Week 3: Aggregating A Dataset
Hello, and welcome back to my blog!
This week, I looked for a dataset that had news article headings labeled “true” or “false”. I searched through two of the most famous dataset databases available on the internet: Kaggle and Github. After combing through both sources, I was able to find multiple great datasets.
Ultimately, I chose to go with Kaggle because it was an easier user experience and I was quickly able to get comfortable with it. Also, the GitHub links I found had repositories in which the creator already built a model off of the dataset. Since I wanted to try something new, I didn’t want to get influenced by the pre-built models, which is another reason why I went with Kaggle over GitHub.
By narrowing down the possible datasets on Kaggle, I had to choose between the 4th and 6th links. Both were very good datasets, but I chose the 6th link because it had both article headings AND article text. If later in the project I decided to diversify my model into reading more than just the article headings, I will be able to use the same dataset. Thus, I stuck with the 6th link, “Fake and real news dataset”, which seemed best suited for my project.
In this dataset, real articles were compiled from Reuters, a credible news website. Fake articles were collected from unreliable websites that were flagged by Politifact, a fact-checking organization. The dataset contains various types of articles on different topics, but the main focus is mostly on political and world news topics from 2016-2017 containing 38,729 articles in total. Each article has a title, text, type, and published date.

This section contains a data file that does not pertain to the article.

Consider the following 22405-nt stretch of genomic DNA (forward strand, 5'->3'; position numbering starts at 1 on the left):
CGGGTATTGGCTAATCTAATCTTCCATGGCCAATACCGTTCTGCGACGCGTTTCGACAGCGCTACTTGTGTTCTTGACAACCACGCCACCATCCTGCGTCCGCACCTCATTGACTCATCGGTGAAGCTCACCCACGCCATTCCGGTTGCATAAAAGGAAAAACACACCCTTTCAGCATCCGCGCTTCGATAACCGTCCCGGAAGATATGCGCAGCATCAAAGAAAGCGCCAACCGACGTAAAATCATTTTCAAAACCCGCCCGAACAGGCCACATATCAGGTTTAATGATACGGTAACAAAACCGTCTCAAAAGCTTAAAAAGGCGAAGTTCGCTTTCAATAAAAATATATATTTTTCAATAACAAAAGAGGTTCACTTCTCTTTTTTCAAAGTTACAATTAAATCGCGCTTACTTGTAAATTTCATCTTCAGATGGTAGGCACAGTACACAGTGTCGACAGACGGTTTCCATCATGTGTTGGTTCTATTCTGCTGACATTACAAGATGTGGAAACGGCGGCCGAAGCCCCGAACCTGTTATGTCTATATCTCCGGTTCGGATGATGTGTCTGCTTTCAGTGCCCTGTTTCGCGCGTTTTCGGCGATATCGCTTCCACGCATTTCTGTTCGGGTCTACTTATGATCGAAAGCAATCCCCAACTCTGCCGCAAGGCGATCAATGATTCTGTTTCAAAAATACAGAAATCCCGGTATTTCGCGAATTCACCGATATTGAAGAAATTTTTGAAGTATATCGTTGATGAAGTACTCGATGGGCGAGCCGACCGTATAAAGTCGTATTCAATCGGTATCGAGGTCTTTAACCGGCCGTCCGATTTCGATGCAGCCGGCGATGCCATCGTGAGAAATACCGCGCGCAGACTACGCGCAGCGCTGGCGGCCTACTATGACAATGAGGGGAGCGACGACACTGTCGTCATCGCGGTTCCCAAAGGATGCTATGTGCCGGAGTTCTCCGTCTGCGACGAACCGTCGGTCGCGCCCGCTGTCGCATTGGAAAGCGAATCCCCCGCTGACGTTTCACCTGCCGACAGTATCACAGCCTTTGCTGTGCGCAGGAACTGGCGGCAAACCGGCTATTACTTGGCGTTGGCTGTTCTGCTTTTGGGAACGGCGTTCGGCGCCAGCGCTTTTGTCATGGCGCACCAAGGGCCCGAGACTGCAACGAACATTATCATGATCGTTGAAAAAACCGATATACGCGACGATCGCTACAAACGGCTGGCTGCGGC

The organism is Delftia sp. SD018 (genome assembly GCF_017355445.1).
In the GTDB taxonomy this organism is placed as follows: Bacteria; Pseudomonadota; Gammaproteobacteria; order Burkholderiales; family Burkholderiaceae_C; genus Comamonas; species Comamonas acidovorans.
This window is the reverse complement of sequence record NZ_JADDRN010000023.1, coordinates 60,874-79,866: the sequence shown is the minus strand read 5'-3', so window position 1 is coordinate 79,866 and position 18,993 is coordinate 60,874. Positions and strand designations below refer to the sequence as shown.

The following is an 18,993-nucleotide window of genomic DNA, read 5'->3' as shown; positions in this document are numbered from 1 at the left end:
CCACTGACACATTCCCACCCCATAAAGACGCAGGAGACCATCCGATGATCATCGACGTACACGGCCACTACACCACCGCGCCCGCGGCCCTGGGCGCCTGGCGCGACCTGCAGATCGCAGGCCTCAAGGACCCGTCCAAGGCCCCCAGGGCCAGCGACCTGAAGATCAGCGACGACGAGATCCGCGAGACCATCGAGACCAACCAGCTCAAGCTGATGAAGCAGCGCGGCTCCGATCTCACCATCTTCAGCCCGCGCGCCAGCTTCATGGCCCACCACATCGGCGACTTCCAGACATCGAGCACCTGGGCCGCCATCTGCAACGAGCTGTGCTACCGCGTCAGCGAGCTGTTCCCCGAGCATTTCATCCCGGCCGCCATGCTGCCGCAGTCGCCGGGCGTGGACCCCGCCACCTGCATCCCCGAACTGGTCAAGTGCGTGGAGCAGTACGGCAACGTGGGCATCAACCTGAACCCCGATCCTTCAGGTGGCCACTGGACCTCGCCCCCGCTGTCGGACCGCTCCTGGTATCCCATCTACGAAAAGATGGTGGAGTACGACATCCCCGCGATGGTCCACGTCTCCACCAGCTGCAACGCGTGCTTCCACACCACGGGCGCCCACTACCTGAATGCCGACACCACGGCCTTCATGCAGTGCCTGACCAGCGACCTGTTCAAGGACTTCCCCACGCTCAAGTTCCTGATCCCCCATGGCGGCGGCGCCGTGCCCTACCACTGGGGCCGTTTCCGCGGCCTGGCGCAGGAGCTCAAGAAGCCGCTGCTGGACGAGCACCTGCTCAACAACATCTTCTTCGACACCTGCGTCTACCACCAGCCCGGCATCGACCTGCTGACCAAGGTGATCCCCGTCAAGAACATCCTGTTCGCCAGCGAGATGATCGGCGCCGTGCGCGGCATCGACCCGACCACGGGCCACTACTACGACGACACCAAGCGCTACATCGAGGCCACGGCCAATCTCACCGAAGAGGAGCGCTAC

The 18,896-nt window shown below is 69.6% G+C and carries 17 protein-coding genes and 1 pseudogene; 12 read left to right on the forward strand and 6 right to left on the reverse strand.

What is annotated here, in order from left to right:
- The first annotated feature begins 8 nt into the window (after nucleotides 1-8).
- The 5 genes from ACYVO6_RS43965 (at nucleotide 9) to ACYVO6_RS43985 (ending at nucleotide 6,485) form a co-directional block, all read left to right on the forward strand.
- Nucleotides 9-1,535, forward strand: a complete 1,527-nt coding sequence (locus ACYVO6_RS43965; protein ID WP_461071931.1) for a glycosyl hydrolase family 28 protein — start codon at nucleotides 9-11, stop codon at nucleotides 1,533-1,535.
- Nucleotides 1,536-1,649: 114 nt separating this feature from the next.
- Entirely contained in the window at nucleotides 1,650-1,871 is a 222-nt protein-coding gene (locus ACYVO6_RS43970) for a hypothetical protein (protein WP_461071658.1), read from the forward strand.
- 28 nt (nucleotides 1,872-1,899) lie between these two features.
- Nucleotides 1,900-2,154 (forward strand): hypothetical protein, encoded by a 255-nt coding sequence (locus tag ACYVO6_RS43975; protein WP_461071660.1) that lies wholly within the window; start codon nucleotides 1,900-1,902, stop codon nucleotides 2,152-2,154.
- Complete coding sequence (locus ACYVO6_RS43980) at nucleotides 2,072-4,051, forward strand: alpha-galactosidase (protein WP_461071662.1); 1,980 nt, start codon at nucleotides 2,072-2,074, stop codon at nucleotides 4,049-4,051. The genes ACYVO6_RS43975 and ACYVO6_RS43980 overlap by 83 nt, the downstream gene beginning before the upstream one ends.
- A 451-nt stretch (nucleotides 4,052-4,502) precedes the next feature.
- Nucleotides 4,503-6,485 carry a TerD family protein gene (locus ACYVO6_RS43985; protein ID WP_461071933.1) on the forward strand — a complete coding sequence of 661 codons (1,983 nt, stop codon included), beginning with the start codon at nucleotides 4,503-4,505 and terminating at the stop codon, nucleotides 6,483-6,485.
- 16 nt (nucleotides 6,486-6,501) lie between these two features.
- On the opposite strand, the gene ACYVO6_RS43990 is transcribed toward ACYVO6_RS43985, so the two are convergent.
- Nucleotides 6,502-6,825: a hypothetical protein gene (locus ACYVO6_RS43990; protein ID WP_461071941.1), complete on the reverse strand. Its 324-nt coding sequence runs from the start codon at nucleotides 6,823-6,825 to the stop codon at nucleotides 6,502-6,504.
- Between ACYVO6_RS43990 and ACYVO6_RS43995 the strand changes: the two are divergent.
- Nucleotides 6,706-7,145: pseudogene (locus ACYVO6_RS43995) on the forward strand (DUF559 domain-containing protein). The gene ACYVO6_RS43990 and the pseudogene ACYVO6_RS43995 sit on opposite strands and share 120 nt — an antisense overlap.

To preprocess the dataset, I removed all capitalization and non-alphanumeric characters and filtered them down to the title of each article, and each word was tokenized to an integer number prior to training the model. As I stated in the first blog post, tokenization is the process of splicing character sequences into pieces, called tokens, and often eliminating certain characters such as punctuation. The purpose of tokenization is to enable an analysis of sentences of text by mathematical models such as neural network architectures including long short-term memory networks.
Thankfully, I did not have to comb through the internet to find more data because the one I found was very robust and clear to use. I didn’t have to do too much sorting/cleaning because the dataset was well-organized, and since it already had a vast amount of data, I didn’t need to merge it with an additional dataset. Doing so would have been extremely cumbersome and tricky. Since this is my first time doing a project with NLP, I sincerely hope this dataset will work well with the model I am about to create!